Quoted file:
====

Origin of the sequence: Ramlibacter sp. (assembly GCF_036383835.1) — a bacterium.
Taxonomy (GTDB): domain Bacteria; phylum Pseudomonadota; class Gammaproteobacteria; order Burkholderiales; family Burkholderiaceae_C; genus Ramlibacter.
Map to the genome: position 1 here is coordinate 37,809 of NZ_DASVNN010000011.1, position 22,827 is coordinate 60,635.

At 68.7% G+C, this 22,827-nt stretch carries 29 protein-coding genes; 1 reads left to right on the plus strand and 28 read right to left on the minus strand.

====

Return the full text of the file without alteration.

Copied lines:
Origin of the sequence: Ramlibacter sp. (assembly GCF_036383835.1) — a bacterium.
Taxonomy (GTDB): domain Bacteria; phylum Pseudomonadota; class Gammaproteobacteria; order Burkholderiales; family Burkholderiaceae_C; genus Ramlibacter.
Map to the genome: position 1 here is coordinate 37,809 of NZ_DASVNN010000011.1, position 22,827 is coordinate 60,635.

At 68.7% G+C, this 22,827-nt stretch carries 29 protein-coding genes; 1 reads left to right on the plus strand and 28 read right to left on the minus strand.